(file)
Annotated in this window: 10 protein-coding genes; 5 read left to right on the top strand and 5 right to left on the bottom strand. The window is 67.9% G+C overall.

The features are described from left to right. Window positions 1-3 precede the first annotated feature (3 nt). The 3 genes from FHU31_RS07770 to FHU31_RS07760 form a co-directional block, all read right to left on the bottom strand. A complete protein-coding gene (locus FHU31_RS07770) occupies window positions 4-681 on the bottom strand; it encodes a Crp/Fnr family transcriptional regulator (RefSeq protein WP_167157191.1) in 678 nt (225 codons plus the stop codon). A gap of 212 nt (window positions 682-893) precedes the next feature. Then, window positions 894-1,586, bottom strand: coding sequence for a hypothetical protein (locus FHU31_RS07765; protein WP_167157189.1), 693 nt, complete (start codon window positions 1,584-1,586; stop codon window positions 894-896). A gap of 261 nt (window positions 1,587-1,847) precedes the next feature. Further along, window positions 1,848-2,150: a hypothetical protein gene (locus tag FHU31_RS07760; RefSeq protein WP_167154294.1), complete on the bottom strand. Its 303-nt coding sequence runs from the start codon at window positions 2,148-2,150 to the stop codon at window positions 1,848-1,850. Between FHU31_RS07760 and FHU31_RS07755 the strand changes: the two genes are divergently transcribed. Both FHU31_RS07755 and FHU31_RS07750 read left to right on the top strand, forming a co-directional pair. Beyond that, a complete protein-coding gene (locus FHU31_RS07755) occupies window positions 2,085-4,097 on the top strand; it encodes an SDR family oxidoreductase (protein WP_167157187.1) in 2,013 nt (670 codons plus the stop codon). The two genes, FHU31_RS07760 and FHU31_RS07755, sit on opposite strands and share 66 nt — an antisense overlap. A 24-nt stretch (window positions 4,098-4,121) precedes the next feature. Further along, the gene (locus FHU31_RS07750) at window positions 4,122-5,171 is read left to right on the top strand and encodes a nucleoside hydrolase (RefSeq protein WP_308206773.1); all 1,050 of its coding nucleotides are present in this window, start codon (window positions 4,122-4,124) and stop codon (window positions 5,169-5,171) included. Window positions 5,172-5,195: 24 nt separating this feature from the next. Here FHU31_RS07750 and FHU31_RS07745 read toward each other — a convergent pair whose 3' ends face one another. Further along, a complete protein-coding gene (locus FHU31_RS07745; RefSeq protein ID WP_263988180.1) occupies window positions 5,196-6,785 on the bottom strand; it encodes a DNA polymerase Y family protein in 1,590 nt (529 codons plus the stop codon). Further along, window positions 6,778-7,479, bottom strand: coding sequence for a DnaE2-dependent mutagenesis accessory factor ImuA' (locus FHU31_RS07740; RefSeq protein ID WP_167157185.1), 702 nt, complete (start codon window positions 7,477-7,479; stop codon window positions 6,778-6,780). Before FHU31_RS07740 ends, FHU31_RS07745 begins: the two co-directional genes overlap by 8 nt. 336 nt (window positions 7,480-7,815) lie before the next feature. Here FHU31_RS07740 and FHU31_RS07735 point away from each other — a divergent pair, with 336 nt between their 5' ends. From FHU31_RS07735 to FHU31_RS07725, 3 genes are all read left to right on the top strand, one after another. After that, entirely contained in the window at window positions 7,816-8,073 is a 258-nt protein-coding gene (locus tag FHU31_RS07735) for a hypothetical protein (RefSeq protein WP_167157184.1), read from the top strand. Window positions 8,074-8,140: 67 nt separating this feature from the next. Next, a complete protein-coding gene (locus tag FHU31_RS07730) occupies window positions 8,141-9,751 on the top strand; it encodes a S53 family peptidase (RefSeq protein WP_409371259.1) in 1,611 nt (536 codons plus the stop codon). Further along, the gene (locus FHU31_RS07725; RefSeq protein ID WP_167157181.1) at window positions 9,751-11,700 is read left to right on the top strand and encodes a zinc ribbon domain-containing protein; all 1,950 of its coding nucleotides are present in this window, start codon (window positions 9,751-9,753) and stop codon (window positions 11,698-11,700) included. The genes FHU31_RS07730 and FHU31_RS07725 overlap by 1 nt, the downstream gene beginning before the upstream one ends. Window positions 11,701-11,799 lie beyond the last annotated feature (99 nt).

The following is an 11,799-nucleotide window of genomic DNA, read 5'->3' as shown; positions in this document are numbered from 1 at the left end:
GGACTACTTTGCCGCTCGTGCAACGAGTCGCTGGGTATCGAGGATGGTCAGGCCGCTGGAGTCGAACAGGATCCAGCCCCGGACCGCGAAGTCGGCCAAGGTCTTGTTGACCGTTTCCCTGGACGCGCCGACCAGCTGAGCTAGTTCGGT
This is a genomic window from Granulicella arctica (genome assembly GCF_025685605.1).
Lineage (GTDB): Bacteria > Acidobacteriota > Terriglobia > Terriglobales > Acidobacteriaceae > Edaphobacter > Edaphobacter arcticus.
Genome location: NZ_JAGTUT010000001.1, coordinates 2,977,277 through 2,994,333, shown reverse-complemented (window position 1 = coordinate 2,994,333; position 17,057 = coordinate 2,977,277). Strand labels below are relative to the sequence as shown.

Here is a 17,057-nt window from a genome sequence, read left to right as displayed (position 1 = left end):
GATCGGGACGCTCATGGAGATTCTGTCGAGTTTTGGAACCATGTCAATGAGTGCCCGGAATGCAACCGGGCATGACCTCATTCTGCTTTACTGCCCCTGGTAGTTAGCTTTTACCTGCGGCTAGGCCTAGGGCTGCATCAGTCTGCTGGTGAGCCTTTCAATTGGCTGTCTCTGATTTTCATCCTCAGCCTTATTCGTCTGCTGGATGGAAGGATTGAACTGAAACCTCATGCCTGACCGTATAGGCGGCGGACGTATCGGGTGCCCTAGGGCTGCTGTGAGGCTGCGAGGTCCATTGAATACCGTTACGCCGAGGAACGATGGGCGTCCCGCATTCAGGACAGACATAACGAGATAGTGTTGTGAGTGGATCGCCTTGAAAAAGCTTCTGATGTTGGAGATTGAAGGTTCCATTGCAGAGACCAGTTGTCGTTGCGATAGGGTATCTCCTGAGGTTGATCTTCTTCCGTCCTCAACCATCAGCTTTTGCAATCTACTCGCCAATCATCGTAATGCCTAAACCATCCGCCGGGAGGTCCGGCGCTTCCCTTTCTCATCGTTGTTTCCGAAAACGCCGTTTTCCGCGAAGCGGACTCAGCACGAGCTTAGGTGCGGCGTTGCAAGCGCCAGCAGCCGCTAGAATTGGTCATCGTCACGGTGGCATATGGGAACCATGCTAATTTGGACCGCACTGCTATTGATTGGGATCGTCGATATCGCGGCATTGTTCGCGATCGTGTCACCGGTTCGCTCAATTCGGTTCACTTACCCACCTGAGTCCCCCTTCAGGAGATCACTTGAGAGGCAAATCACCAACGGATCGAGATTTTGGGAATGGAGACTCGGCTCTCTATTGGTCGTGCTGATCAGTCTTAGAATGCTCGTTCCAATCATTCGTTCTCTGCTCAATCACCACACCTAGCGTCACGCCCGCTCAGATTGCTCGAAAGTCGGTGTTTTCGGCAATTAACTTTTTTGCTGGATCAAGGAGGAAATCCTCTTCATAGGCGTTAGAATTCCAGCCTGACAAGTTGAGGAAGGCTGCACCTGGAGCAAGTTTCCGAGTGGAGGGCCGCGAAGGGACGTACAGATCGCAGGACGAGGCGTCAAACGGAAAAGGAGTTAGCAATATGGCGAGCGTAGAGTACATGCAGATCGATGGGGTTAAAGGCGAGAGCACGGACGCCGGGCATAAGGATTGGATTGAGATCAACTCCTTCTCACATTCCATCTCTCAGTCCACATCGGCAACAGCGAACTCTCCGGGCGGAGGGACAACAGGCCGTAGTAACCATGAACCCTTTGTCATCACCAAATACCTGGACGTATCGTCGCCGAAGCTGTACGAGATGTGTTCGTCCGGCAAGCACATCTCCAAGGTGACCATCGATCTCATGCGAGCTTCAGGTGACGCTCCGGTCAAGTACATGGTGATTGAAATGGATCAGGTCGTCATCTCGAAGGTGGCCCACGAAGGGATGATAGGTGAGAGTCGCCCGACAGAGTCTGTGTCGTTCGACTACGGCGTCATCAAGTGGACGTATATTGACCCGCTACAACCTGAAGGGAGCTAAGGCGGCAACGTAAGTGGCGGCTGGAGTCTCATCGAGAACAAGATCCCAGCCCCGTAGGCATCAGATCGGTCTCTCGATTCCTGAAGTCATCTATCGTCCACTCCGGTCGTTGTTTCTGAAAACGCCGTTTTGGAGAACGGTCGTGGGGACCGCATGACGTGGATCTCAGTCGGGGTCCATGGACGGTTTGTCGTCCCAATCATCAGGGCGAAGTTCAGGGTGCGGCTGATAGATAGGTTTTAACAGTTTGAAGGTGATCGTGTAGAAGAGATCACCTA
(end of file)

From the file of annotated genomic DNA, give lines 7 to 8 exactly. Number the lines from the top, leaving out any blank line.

Genome location: NZ_JAGTUT010000001.1, coordinates 2,977,277 through 2,994,333, shown reverse-complemented (window position 1 = coordinate 2,994,333; position 17,057 = coordinate 2,977,277). Strand labels below are relative to the sequence as shown.

Here is a 17,057-nt window from a genome sequence, read left to right as displayed (position 1 = left end):